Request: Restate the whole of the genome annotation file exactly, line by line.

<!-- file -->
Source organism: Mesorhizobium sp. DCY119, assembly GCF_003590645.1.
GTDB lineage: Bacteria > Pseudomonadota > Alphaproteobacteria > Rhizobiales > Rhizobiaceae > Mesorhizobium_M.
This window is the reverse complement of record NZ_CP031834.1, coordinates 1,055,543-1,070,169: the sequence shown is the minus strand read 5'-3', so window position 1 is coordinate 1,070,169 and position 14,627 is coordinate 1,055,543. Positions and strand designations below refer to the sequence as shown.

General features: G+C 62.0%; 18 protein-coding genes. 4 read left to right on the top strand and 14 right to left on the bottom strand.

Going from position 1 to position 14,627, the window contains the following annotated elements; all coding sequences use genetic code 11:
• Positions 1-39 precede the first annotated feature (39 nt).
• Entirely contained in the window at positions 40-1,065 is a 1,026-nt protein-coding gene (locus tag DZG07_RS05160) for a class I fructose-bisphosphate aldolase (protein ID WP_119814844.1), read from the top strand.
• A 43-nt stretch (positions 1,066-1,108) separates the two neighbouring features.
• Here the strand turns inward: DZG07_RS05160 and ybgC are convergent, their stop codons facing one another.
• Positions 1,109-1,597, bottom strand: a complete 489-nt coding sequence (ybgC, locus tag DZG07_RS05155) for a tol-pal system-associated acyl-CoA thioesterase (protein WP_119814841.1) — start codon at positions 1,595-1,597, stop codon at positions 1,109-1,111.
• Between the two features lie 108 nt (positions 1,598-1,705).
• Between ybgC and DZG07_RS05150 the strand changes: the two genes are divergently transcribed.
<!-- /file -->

Source organism: Mesorhizobium sp. DCY119, assembly GCF_003590645.1.
GTDB lineage: Bacteria > Pseudomonadota > Alphaproteobacteria > Rhizobiales > Rhizobiaceae > Mesorhizobium_M.
This window is the reverse complement of record NZ_CP031834.1, coordinates 1,055,543-1,070,169: the sequence shown is the minus strand read 5'-3', so window position 1 is coordinate 1,070,169 and position 14,627 is coordinate 1,055,543. Positions and strand designations below refer to the sequence as shown.

General features: G+C 62.0%; 18 protein-coding genes. 4 read left to right on the top strand and 14 right to left on the bottom strand.

Going from position 1 to position 14,627, the window contains the following annotated elements; all coding sequences use genetic code 11:
• Positions 1-39 precede the first annotated feature (39 nt).
• Entirely contained in the window at positions 40-1,065 is a 1,026-nt protein-coding gene (locus tag DZG07_RS05160) for a class I fructose-bisphosphate aldolase (protein ID WP_119814844.1), read from the top strand.
• A 43-nt stretch (positions 1,066-1,108) separates the two neighbouring features.
• Here the strand turns inward: DZG07_RS05160 and ybgC are convergent, their stop codons facing one another.
• Positions 1,109-1,597, bottom strand: a complete 489-nt coding sequence (ybgC, locus tag DZG07_RS05155) for a tol-pal system-associated acyl-CoA thioesterase (protein WP_119814841.1) — start codon at positions 1,595-1,597, stop codon at positions 1,109-1,111.
• Between the two features lie 108 nt (positions 1,598-1,705).
• Between ybgC and DZG07_RS05150 the strand changes: the two genes are divergently transcribed.